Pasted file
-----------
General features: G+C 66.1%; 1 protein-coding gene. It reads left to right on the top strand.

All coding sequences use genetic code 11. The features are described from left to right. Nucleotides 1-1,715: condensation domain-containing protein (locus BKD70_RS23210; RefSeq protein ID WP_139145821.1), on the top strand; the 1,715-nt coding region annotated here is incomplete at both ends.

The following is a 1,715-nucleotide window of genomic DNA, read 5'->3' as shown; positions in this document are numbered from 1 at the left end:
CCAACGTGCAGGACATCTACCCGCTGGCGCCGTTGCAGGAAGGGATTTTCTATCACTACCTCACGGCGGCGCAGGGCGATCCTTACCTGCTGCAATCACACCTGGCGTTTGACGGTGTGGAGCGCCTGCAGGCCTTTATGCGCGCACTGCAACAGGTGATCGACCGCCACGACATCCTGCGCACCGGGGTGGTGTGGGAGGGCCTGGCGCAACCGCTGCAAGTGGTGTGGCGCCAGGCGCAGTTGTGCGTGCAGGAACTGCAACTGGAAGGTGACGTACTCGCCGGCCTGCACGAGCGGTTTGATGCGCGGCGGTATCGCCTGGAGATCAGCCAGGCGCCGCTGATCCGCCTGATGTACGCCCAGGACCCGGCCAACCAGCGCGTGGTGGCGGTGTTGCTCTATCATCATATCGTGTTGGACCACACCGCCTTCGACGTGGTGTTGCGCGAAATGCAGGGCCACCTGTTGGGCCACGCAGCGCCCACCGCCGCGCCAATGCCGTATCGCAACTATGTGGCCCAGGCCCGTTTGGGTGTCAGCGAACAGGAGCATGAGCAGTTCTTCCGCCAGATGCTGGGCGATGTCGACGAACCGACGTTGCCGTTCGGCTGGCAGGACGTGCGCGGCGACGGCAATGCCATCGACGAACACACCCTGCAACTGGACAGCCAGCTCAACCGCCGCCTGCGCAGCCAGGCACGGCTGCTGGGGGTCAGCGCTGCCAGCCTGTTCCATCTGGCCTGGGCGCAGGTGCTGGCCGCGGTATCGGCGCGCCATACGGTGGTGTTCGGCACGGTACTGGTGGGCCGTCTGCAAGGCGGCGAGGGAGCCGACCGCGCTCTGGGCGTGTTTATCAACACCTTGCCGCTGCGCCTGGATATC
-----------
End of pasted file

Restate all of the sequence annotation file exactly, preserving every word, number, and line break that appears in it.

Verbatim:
General features: G+C 66.1%; 1 protein-coding gene. It reads left to right on the top strand.

All coding sequences use genetic code 11. The features are described from left to right. Nucleotides 1-1,715: condensation domain-containing protein (locus BKD70_RS23210; RefSeq protein ID WP_139145821.1), on the top strand; the 1,715-nt coding region annotated here is incomplete at both ends.

The following is a 1,715-nucleotide window of genomic DNA, read 5'->3' as shown; positions in this document are numbered from 1 at the left end:
CCAACGTGCAGGACATCTACCCGCTGGCGCCGTTGCAGGAAGGGATTTTCTATCACTACCTCACGGCGGCGCAGGGCGATCCTTACCTGCTGCAATCACACCTGGCGTTTGACGGTGTGGAGCGCCTGCAGGCCTTTATGCGCGCACTGCAACAGGTGATCGACCGCCACGACATCCTGCGCACCGGGGTGGTGTGGGAGGGCCTGGCGCAACCGCTGCAAGTGGTGTGGCGCCAGGCGCAGTTGTGCGTGCAGGAACTGCAACTGGAAGGTGACGTACTCGCCGGCCTGCACGAGCGGTTTGATGCGCGGCGGTATCGCCTGGAGATCAGCCAGGCGCCGCTGATCCGCCTGATGTACGCCCAGGACCCGGCCAACCAGCGCGTGGTGGCGGTGTTGCTCTATCATCATATCGTGTTGGACCACACCGCCTTCGACGTGGTGTTGCGCGAAATGCAGGGCCACCTGTTGGGCCACGCAGCGCCCACCGCCGCGCCAATGCCGTATCGCAACTATGTGGCCCAGGCCCGTTTGGGTGTCAGCGAACAGGAGCATGAGCAGTTCTTCCGCCAGATGCTGGGCGATGTCGACGAACCGACGTTGCCGTTCGGCTGGCAGGACGTGCGCGGCGACGGCAATGCCATCGACGAACACACCCTGCAACTGGACAGCCAGCTCAACCGCCGCCTGCGCAGCCAGGCACGGCTGCTGGGGGTCAGCGCTGCCAGCCTGTTCCATCTGGCCTGGGCGCAGGTGCTGGCCGCGGTATCGGCGCGCCATACGGTGGTGTTCGGCACGGTACTGGTGGGCCGTCTGCAAGGCGGCGAGGGAGCCGACCGCGCTCTGGGCGTGTTTATCAACACCTTGCCGCTGCGCCTGGATATC